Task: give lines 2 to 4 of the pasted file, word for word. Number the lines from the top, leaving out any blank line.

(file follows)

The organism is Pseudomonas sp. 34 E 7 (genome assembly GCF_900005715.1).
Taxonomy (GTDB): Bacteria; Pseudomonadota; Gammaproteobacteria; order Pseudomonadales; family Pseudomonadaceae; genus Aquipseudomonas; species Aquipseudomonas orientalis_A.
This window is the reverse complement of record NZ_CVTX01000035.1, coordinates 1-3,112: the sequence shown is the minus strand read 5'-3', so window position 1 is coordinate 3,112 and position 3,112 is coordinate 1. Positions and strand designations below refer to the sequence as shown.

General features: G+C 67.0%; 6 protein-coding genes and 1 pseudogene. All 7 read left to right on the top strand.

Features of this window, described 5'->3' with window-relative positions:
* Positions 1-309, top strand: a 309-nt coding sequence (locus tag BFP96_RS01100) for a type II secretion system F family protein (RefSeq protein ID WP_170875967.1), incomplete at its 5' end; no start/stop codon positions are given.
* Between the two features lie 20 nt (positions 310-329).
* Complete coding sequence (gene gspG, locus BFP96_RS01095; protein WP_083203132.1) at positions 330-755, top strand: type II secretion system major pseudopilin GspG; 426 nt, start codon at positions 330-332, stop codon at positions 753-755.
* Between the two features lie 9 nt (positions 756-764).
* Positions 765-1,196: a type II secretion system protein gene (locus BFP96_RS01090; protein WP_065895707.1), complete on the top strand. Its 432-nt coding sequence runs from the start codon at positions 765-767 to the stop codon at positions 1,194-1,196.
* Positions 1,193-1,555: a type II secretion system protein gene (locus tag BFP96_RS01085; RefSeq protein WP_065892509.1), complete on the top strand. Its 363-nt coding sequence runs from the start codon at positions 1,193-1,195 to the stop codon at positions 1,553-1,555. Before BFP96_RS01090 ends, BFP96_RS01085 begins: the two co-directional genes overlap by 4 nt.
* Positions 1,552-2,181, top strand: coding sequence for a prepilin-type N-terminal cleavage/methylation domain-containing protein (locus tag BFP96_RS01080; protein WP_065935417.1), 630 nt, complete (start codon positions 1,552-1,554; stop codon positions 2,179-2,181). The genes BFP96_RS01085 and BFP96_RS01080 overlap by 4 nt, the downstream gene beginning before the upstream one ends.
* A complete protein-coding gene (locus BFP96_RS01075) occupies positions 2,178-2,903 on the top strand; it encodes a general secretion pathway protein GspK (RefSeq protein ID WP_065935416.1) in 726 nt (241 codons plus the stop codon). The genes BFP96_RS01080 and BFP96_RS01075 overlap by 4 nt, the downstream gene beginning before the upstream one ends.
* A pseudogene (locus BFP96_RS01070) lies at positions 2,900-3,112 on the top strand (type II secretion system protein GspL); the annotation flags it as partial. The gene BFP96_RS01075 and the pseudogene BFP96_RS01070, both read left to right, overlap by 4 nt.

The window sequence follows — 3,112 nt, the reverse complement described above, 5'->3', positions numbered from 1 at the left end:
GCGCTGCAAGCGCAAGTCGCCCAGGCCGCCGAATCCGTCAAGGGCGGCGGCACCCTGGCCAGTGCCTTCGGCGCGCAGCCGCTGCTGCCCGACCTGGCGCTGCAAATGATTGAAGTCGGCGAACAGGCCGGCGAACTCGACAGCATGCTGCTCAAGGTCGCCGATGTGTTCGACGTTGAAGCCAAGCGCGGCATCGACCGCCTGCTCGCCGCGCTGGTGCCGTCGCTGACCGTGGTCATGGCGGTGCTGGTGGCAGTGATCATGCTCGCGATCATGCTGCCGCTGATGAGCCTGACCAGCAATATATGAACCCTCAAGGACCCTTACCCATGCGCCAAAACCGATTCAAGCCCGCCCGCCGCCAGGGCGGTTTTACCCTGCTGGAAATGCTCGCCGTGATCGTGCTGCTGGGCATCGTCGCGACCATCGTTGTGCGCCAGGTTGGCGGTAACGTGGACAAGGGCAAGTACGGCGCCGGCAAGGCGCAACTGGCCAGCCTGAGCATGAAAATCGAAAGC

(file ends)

Taxonomy (GTDB): Bacteria; Pseudomonadota; Gammaproteobacteria; order Pseudomonadales; family Pseudomonadaceae; genus Aquipseudomonas; species Aquipseudomonas orientalis_A.
This window is the reverse complement of record NZ_CVTX01000035.1, coordinates 1-3,112: the sequence shown is the minus strand read 5'-3', so window position 1 is coordinate 3,112 and position 3,112 is coordinate 1. Positions and strand designations below refer to the sequence as shown.

General features: G+C 67.0%; 6 protein-coding genes and 1 pseudogene. All 7 read left to right on the top strand.